Children in Year 5 are encouraged to take an active role in their own learning and to be ‘lifelong learners’, taking their learning beyond the school walls.
Independence is highly encouraged, where children take active ownership of their next steps in learning, enabling them to be articulate about their own learning experiences and journey. Children thrive knowing that they are in control of their learning, and feel motivated to further their learning at home. Children are encouraged to be a good role model to other students through our in-depth teaching of the PDW curriculum and develop a respect for each other’s differences as they grow and mature. Through the study of discrimination and prejudice, children are able to reflect upon wider societal values and comment on the consequences and outcomes of their own and other’s actions.
In Mathematics, children in Year 5 extend their understanding of the number system and place value to include larger numbers. Stronger connections are made between multiplication, division, fractions and percentages, and children will apply their knowledge to creative problem solving tasks in order to reach a mastery level in each area through the teaching of reasoning, fluency and problem solving skills across a range of progressively challenging concepts.
English in Year 5 involves children being able to distinguish between, and write in, formal and informal styles. They will begin to develop cohesion throughout paragraphs and ultimately their whole piece of writing, using a range of sentence structures. Children will practise using a dictionary and thesaurus to broaden their vocabulary and will continue to explore prefixes, suffixes and homophones. New punctuation will be introduced that can be applied through writing biographies, narratives, explanation texts, poetry and letters.
When reading, children develop their familiarity with a range of different text types. Children are encouraged to reflect upon their reading; would they recommend the book? How does it compare to other books that they have read? Did they predict the outcome of the book? Can they summarise a section of the book? Children continue to develop their ability to infer, using evidence to support their point, and a range of new vocabulary is explored within different contexts.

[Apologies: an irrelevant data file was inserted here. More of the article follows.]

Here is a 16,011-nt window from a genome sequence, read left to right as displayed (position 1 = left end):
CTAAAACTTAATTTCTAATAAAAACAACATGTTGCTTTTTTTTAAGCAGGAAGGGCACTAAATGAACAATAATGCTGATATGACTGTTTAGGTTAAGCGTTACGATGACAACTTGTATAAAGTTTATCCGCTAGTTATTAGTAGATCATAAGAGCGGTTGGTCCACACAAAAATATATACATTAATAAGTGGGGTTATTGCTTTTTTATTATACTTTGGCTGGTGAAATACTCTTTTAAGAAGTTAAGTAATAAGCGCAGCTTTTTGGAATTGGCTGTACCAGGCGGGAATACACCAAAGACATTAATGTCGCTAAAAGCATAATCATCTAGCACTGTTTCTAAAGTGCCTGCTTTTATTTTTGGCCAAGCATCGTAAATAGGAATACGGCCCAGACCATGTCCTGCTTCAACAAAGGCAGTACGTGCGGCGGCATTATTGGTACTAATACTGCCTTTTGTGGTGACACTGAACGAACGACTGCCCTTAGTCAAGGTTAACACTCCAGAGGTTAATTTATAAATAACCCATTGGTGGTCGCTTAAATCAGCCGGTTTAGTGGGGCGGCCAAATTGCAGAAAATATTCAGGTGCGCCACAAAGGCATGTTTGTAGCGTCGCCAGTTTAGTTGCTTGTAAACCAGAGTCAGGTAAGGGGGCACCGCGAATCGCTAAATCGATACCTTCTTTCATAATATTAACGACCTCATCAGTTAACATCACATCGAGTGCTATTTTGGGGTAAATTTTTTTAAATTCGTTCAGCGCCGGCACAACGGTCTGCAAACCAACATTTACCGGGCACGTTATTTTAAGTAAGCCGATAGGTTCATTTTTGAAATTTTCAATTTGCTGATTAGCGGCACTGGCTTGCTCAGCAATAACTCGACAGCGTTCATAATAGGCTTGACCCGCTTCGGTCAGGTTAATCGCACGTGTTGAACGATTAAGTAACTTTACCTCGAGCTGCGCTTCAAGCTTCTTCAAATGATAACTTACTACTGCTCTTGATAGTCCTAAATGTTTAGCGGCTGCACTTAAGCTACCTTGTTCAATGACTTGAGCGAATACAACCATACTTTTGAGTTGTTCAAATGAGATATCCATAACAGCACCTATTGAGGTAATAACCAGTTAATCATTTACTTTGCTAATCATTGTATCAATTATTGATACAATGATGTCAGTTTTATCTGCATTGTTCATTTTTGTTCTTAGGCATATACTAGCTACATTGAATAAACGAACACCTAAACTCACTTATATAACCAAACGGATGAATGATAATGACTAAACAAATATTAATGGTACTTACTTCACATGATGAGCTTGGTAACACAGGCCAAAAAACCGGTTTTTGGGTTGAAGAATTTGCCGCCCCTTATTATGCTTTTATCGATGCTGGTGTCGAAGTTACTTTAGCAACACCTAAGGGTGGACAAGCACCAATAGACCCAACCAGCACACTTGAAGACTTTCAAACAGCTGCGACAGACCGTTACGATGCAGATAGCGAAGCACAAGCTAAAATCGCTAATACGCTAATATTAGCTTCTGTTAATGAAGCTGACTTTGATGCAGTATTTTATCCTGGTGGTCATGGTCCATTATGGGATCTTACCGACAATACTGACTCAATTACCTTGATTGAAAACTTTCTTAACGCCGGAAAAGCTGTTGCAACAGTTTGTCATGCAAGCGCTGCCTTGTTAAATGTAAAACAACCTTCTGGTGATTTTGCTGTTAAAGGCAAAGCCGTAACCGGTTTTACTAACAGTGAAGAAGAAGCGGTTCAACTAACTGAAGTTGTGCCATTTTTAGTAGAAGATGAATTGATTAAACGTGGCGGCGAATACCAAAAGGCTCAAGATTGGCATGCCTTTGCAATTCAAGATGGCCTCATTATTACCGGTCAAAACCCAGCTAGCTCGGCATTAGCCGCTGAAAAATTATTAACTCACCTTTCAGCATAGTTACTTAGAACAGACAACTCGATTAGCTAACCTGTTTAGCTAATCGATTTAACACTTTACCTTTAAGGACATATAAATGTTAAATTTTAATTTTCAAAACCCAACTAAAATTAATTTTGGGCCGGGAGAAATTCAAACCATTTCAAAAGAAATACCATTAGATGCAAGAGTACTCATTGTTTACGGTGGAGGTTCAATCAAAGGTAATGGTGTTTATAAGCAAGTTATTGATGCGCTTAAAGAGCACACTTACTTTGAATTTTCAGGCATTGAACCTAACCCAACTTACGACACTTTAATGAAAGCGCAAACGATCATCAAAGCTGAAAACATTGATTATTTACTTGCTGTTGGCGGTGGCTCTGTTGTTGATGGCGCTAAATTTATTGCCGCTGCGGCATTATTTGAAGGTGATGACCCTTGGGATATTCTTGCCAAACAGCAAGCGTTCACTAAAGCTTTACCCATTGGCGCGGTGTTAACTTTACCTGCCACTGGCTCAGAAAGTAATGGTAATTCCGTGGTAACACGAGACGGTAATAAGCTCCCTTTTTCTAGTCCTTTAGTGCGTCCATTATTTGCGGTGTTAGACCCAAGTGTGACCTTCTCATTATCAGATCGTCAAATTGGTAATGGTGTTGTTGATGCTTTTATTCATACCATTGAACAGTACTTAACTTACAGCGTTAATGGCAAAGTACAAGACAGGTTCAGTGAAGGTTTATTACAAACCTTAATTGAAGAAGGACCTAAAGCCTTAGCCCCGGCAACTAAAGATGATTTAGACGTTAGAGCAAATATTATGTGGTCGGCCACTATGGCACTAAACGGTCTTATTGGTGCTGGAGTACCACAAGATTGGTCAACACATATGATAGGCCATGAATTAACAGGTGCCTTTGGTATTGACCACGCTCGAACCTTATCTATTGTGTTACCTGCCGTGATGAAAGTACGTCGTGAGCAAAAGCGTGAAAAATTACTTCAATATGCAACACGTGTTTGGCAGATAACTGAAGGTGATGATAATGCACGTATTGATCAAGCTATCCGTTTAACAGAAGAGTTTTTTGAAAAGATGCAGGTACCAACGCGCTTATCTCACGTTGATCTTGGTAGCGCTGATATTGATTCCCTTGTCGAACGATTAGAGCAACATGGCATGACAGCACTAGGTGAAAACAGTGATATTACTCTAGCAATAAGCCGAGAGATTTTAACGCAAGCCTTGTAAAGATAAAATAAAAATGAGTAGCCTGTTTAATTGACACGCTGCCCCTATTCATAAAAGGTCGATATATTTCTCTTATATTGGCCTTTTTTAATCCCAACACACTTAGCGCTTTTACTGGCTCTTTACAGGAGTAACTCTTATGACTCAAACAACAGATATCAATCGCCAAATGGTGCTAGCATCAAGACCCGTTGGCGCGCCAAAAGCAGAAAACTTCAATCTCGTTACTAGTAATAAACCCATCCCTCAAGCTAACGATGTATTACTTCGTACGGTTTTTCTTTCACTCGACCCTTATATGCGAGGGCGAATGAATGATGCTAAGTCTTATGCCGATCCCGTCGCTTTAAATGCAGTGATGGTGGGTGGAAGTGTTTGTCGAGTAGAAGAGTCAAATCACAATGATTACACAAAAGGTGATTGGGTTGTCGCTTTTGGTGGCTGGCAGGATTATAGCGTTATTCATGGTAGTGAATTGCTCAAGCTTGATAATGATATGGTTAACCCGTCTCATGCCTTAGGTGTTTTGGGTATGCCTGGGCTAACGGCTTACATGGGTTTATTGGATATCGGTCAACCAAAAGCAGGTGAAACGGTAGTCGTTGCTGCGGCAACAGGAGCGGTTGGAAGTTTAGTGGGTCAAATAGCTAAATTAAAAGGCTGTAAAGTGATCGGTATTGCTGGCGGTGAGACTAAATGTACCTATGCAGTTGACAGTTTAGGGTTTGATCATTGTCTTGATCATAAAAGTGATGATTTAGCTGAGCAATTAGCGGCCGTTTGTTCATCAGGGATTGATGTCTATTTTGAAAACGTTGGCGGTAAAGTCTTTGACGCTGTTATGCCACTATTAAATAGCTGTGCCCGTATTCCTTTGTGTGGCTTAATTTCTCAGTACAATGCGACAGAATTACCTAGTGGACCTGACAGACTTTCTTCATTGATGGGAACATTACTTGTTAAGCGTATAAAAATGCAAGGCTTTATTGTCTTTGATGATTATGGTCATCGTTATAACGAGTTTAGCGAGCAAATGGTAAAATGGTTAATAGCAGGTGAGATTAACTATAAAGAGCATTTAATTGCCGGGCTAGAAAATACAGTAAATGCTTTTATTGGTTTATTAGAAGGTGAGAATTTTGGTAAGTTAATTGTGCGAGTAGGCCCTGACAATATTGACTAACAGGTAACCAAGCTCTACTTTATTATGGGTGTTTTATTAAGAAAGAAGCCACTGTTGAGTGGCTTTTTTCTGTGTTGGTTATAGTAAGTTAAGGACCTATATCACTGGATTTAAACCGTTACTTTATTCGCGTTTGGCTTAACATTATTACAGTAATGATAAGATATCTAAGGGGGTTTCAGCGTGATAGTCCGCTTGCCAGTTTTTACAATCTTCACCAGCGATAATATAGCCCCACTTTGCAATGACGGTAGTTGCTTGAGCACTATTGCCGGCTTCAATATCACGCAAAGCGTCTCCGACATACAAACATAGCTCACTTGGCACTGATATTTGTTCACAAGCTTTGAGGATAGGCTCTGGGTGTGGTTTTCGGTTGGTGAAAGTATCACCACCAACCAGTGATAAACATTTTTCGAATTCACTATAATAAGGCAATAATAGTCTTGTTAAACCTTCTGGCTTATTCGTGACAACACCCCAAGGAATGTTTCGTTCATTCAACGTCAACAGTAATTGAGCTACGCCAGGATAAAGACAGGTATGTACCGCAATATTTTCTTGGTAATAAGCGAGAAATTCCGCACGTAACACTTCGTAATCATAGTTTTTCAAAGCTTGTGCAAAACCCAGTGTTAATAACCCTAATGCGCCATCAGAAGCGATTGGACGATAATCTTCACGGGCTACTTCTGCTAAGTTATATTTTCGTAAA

Science captures the interest of the Year 5 children through topics surrounding: plants and animals, materials, forces, and Earth and Space. Children explore these areas through a range of exciting experiments and observations! By then end of the year, children are confident in their ability to conduct an experiment, understanding different types of scientific enquiry and when to use them. Children are then able to comment on the reliability of their results, which often use more complex methods of data presentation.
Non-core subjects are placed at the heart of the Year 5 curriculum, driving children’s interests and curiosity forward. Through an engaging and challenging curriculum, children explore a number of topics in the subjects of History, Geography, Art, Design Technology, Music, Computing, French, Physical Education, Religious Education and Personal Development and Well-being (PDW), with skills and knowledge content assessed against our progressive learning journeys which are used to plan teaching sequences across the three terms of the school year.
Key Questions to drive learning and progress
- How can a story be told without words?
- How can you prove that the Earth turns?
- How does Charles Keeping create vivid imagery?
- Sutton Hoo who?
- What’s so great about Birmingham?
- Why would you leave the home you love?
Exciting events in Year 5
- Visit to Big Bang Fair, a science exhibition held at the NIA.
- Residential trip to the Outward Bound Centre in Aberdovey, Wales.
- Devising and performing a class assembly (Diwali).
- Inspire workshops with family members.
- Visiting The Arthur Terry School to learn alongside other Year 5 children.
- Taking ownership of our school’s Eco journey with our ‘Eco-Warrior’ programme.
Class Novels include
Clockwork by Phillip Pullman, Coraline by Neil Gaiman, The Girl of Ink and Stars by Kiran Millwood Hargrave, The Boy at the Back of the Class by Onjali Rauf, Shakespeare Stories by Leon Garfield, Holes by Louis Sachar